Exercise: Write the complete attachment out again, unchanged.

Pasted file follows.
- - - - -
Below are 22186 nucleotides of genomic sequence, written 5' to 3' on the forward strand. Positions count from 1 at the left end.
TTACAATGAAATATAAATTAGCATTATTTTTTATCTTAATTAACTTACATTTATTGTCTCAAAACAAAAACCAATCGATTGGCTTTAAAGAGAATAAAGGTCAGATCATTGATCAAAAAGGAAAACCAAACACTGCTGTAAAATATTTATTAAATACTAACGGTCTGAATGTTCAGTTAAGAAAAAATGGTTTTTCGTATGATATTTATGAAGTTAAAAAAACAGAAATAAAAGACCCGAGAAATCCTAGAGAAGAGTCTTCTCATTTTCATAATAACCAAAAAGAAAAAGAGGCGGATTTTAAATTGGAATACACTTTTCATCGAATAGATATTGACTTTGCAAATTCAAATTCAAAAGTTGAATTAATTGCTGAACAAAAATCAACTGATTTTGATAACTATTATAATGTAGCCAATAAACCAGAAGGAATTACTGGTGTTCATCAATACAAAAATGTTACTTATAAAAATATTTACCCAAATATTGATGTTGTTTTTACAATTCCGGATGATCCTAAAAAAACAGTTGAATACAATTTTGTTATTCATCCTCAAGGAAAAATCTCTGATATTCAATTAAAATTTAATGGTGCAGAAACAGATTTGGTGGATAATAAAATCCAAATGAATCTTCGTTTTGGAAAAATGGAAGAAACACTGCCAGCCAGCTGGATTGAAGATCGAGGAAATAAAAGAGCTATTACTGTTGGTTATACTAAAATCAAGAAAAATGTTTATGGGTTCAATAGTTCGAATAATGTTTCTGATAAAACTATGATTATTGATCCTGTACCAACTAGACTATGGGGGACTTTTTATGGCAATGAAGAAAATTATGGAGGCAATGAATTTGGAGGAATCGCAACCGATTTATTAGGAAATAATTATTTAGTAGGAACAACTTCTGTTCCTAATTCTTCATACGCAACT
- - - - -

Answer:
Below are 22186 nucleotides of genomic sequence, written 5' to 3' on the forward strand. Positions count from 1 at the left end.
TTACAATGAAATATAAATTAGCATTATTTTTTATCTTAATTAACTTACATTTATTGTCTCAAAACAAAAACCAATCGATTGGCTTTAAAGAGAATAAAGGTCAGATCATTGATCAAAAAGGAAAACCAAACACTGCTGTAAAATATTTATTAAATACTAACGGTCTGAATGTTCAGTTAAGAAAAAATGGTTTTTCGTATGATATTTATGAAGTTAAAAAAACAGAAATAAAAGACCCGAGAAATCCTAGAGAAGAGTCTTCTCATTTTCATAATAACCAAAAAGAAAAAGAGGCGGATTTTAAATTGGAATACACTTTTCATCGAATAGATATTGACTTTGCAAATTCAAATTCAAAAGTTGAATTAATTGCTGAACAAAAATCAACTGATTTTGATAACTATTATAATGTAGCCAATAAACCAGAAGGAATTACTGGTGTTCATCAATACAAAAATGTTACTTATAAAAATATTTACCCAAATATTGATGTTGTTTTTACAATTCCGGATGATCCTAAAAAAACAGTTGAATACAATTTTGTTATTCATCCTCAAGGAAAAATCTCTGATATTCAATTAAAATTTAATGGTGCAGAAACAGATTTGGTGGATAATAAAATCCAAATGAATCTTCGTTTTGGAAAAATGGAAGAAACACTGCCAGCCAGCTGGATTGAAGATCGAGGAAATAAAAGAGCTATTACTGTTGGTTATACTAAAATCAAGAAAAATGTTTATGGGTTCAATAGTTCGAATAATGTTTCTGATAAAACTATGATTATTGATCCTGTACCAACTAGACTATGGGGGACTTTTTATGGCAATGAAGAAAATTATGGAGGCAATGAATTTGGAGGAATCGCAACCGATTTATTAGGAAATAATTATTTAGTAGGAACAACTTCTGTTCCTAATTCTTCATACGCAACT